This month, it is Jim O’Brien’s turn to share his five best fundraising books. Jim O’Brien is a highly sought-after fundraising professional with more than twenty years’ experience in developing and leading teams and programs in healthcare and higher education. He is a senior fundraising consultant at AskRIGHT.
I wish this book had been written when I started my career in fundraising. It is the comprehensive and authoritative guide to the principles and practices of fundraising.
Whether you are a senior professional, a serious student or a mid-career professional looking to take the next step in your career, this book covers the territory impeccably.
This is one book that I have recommended to a number of my colleagues, particularly for those taking on an expanded leadership role. It is all about managing your work environment.
As so well described in the book, the role now includes: relationship builder, shaper of culture, strategist, thought partner, flag bearer, sight raiser, talent magnet and mentor.
The book draws on Ron’s own experience as well as fascinating insights from interviews with a range of fundraising and other organisational leaders.
Ron reminds us that surviving and succeeding as the head of fundraising takes more than fundraising expertise.
This classic in the field summarises well the research on why people say ‘yes.’ The book is hugely important to everyone in the business of engaging potential donors, volunteers and others in supporting their work. Nowadays, we are continually asking and being asked to make commitments, get involved, collaborate and participate.
Whether you are thinking about how to organise your giving webpage, design an annual appeal, or build mutually beneficial relationships with your lead donors, this book has something to offer.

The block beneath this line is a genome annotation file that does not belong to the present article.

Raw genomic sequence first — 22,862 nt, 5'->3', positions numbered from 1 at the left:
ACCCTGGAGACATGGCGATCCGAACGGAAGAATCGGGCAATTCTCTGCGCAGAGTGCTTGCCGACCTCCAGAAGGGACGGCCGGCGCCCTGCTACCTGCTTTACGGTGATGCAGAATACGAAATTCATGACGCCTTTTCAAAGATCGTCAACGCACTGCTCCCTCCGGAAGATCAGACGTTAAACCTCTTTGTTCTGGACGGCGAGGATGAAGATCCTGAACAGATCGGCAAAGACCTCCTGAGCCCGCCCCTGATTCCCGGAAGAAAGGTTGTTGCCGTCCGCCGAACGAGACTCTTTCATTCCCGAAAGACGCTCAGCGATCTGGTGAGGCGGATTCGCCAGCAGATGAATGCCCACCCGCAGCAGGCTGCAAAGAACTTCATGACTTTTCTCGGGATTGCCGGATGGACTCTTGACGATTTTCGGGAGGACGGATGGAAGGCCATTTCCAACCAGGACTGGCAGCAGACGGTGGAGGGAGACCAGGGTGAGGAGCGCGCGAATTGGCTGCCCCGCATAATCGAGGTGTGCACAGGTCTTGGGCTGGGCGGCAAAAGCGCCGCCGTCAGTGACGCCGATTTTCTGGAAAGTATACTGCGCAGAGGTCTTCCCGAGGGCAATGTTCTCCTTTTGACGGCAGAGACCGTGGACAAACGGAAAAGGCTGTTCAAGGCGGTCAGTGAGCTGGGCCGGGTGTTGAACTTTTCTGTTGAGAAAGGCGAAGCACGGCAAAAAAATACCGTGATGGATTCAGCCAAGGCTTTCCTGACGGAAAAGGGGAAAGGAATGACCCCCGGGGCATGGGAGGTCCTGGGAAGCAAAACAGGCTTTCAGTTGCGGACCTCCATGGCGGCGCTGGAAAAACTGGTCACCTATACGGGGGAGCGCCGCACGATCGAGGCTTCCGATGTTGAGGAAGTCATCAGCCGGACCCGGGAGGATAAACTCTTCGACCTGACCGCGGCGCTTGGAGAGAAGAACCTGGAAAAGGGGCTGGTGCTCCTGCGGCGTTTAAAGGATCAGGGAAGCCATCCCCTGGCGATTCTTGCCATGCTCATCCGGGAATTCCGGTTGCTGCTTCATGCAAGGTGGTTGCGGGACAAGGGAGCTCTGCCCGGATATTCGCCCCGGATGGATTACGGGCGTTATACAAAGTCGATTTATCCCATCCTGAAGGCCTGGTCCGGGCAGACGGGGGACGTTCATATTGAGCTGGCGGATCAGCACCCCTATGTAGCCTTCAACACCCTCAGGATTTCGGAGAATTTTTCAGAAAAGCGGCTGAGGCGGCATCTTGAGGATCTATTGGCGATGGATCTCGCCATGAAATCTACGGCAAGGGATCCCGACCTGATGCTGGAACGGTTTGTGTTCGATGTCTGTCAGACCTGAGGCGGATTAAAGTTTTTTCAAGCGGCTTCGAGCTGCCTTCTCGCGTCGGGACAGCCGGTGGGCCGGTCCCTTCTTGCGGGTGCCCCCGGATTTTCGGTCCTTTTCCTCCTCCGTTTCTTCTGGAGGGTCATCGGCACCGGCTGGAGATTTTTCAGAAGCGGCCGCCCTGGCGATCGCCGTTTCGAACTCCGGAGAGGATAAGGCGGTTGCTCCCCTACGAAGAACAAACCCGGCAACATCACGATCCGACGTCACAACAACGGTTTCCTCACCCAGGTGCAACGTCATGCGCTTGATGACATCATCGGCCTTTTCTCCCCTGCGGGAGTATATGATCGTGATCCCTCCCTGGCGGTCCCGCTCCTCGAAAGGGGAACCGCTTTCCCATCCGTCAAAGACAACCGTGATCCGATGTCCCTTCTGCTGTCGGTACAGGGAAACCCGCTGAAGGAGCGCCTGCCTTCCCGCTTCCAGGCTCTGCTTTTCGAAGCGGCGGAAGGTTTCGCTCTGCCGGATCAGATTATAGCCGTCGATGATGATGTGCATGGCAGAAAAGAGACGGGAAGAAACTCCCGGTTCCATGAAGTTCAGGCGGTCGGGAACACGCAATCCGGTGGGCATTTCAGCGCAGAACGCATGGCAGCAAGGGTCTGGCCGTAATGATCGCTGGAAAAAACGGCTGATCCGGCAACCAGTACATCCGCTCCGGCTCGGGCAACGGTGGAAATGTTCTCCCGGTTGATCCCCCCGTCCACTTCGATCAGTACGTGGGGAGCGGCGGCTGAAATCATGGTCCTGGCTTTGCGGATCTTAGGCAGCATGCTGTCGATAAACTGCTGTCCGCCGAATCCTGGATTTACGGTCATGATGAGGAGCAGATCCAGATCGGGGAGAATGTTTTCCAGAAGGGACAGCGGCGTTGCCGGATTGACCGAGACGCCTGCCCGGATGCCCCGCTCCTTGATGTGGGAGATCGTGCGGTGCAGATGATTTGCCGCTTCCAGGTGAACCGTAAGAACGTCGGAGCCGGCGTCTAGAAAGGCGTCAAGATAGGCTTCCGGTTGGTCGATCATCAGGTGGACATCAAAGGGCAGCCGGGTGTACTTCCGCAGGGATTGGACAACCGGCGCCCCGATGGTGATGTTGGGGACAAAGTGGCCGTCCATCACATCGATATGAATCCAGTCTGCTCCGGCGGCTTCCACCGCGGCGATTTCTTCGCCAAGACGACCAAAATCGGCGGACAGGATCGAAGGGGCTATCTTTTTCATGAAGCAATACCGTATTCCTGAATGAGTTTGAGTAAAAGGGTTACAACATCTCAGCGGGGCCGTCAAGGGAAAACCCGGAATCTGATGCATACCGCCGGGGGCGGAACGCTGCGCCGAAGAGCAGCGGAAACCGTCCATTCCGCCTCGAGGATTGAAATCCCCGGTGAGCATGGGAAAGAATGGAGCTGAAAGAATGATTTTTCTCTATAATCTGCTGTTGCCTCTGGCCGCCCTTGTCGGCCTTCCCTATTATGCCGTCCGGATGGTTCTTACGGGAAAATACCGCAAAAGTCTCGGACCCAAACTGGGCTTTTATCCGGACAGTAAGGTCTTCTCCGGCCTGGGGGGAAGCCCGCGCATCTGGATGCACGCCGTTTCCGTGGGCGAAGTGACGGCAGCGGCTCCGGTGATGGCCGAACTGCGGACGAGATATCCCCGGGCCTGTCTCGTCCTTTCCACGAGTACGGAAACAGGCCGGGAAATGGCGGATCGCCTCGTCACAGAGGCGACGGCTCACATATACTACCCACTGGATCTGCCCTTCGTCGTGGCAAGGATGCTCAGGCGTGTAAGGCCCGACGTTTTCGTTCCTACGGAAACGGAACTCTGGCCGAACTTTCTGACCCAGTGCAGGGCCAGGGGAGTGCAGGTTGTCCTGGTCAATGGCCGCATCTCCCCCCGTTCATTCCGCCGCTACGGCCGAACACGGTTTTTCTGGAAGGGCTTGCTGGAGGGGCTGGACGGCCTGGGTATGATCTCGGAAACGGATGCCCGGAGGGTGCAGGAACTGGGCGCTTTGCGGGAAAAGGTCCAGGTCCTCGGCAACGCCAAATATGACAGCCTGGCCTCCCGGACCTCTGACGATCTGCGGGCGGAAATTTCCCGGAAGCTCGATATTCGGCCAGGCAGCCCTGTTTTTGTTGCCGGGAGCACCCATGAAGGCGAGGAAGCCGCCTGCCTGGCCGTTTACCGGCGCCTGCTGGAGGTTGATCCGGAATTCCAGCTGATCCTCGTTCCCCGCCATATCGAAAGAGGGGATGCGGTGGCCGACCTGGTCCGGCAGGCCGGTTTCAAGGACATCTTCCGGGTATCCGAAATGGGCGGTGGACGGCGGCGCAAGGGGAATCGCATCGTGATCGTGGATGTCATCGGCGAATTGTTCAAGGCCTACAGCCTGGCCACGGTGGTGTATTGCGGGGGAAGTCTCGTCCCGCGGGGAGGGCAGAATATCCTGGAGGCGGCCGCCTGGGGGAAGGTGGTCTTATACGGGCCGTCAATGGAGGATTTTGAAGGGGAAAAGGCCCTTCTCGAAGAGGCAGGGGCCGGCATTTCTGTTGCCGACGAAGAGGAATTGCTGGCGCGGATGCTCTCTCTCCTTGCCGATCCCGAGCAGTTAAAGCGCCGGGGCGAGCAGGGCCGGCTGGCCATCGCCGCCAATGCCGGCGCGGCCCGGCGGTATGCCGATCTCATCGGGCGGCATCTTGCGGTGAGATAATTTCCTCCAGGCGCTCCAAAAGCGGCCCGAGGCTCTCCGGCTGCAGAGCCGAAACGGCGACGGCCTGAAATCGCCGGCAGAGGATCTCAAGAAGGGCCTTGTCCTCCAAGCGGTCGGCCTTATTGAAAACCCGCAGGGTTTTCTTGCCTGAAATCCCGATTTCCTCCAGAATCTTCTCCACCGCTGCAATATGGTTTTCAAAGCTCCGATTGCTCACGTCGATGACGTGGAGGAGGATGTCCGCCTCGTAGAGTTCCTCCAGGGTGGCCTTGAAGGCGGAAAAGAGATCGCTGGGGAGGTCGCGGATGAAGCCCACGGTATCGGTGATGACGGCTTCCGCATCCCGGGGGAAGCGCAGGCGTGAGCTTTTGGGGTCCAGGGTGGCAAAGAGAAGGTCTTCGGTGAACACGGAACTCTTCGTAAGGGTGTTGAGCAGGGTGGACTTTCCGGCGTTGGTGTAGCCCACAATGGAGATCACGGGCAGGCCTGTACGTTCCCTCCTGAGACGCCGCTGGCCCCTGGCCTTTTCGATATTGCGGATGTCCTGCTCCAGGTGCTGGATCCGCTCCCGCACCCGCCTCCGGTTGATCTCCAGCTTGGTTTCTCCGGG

4. Talent is Overrated: What Really Separates World-Class Performers from Everybody Else, Geoff Colvin
While talent may be overrated as a key to success, the concept ‘deliberate practice’ is under-appreciated. Whether you are learning piano, how to play a sport, asking for gifts, or growing a fundraising team, the key to excellence is deliberate practice – focussed repetition designed to improve performance with the help of a teacher and mentor, and feedback.
The book provides a useful reminder that experts literally perceive and understand the world of their fields differently than novices.
If you want to get better at asking for money, ask more people, more often, reflect and learn from your mistakes.
Author, journalist and staff writer for The New Yorker, Malcolm Gladwell brings his sharp intellect to analyse the process where certain ideas and products seem to suddenly take off and others fail.
Drawing on observations on how epidemics progress, the distinctions he makes provide a useful framework for describing and ultimately creating change. Fundraising is about ideas that stick, about making a difference and about building and engaging communities and its diverse personalities.
The Tipping Point offers a useful model to think broadly about the building blocks for engaging and moving broad constituencies, not just individuals.
What about you? What are your five top fundraising books? Join the discussion on LinkedIn!
Jim is based in Sydney. To find out how Jim can help your organisation, contact j.obrien@AskRIGHT.com.
Latest posts by Jim O'Brien (see all)
- Rotary International: Making a Difference Globally - January 23, 2018
- The University of Illinois at Chicago (UIC): Chicago’s Only Public Research University - December 12, 2017
- How, Why and How Much Australians Give to Charity: 3 Important and Surprising Findings - March 21, 2017